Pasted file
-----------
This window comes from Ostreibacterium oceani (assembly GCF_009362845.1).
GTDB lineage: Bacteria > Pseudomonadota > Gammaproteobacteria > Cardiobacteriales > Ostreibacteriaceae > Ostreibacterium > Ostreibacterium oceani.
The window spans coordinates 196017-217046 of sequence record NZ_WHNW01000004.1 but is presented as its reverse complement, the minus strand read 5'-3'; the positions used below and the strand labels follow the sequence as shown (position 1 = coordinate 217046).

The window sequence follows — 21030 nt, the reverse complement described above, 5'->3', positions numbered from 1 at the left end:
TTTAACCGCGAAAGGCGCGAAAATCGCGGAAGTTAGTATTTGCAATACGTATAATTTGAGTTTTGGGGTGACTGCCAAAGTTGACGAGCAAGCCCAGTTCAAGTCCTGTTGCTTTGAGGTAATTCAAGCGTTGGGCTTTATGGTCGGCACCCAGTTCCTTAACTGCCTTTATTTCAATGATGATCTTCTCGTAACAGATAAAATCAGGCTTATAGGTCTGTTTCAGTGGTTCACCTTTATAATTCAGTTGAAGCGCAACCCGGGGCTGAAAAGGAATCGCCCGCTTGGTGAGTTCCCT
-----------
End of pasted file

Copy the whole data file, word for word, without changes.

This window comes from Ostreibacterium oceani (assembly GCF_009362845.1).
GTDB lineage: Bacteria > Pseudomonadota > Gammaproteobacteria > Cardiobacteriales > Ostreibacteriaceae > Ostreibacterium > Ostreibacterium oceani.
The window spans coordinates 196017-217046 of sequence record NZ_WHNW01000004.1 but is presented as its reverse complement, the minus strand read 5'-3'; the positions used below and the strand labels follow the sequence as shown (position 1 = coordinate 217046).

The window sequence follows — 21030 nt, the reverse complement described above, 5'->3', positions numbered from 1 at the left end:
TTTAACCGCGAAAGGCGCGAAAATCGCGGAAGTTAGTATTTGCAATACGTATAATTTGAGTTTTGGGGTGACTGCCAAAGTTGACGAGCAAGCCCAGTTCAAGTCCTGTTGCTTTGAGGTAATTCAAGCGTTGGGCTTTATGGTCGGCACCCAGTTCCTTAACTGCCTTTATTTCAATGATGATCTTCTCGTAACAGATAAAATCAGGCTTATAGGTCTGTTTCAGTGGTTCACCTTTATAATTCAGTTGAAGCGCAACCCGGGGCTGAAAAGGAATCGCCCGCTTGGTGAGTTCCCT